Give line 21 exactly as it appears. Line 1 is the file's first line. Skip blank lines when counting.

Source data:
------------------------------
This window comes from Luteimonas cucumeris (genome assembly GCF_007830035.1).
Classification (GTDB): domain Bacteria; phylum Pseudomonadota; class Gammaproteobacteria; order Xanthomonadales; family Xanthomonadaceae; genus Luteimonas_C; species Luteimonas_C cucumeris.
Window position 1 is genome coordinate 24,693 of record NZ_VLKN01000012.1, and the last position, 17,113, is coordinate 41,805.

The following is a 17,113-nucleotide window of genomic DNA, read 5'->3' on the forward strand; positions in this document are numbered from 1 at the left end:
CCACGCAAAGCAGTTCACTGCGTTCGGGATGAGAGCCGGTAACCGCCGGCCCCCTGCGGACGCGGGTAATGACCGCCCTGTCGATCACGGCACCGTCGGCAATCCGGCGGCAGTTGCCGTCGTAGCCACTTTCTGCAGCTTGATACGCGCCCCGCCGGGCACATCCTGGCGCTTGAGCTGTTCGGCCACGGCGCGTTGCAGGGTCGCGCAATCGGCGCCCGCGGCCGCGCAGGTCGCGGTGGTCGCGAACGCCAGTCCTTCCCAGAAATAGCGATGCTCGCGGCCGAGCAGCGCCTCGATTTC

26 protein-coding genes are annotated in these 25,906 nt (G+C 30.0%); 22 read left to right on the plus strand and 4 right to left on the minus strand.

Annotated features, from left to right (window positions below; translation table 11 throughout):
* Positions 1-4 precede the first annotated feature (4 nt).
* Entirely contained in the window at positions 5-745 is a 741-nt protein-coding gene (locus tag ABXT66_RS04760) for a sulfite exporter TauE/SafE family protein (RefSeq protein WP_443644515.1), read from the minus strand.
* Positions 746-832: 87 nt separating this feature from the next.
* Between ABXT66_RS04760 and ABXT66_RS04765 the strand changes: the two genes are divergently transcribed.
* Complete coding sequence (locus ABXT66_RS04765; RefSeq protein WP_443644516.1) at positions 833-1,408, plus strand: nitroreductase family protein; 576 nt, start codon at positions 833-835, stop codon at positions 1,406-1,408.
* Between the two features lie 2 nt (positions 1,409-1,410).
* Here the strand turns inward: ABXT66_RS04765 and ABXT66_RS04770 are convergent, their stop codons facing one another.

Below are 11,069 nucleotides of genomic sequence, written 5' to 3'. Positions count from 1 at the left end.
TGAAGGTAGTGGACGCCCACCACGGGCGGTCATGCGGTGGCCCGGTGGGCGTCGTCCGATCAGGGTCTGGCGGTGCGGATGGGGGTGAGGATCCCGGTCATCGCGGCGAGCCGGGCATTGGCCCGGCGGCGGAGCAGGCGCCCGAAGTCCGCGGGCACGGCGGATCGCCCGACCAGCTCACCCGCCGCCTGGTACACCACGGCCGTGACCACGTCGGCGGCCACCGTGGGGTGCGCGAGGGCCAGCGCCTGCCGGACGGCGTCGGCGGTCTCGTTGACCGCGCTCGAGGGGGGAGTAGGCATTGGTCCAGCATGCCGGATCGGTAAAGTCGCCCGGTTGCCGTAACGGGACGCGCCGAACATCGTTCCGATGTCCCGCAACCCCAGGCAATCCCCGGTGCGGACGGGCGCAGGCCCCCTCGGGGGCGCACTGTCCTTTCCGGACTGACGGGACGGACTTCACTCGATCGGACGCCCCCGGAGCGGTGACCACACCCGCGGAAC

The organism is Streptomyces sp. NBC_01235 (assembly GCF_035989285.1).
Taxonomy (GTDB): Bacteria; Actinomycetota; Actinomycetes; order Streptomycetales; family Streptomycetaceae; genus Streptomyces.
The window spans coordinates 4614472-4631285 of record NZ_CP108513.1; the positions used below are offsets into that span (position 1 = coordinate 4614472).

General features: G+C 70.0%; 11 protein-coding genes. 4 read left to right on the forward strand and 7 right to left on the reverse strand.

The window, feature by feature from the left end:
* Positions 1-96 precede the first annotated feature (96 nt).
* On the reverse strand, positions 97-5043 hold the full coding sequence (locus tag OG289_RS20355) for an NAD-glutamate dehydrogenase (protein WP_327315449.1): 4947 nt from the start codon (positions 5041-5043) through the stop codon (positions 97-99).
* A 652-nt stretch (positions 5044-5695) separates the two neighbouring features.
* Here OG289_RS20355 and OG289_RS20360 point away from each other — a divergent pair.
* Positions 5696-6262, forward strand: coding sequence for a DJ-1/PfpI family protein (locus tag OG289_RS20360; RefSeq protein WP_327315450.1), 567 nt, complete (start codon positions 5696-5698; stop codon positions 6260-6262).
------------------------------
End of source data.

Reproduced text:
The window, feature by feature from the left end: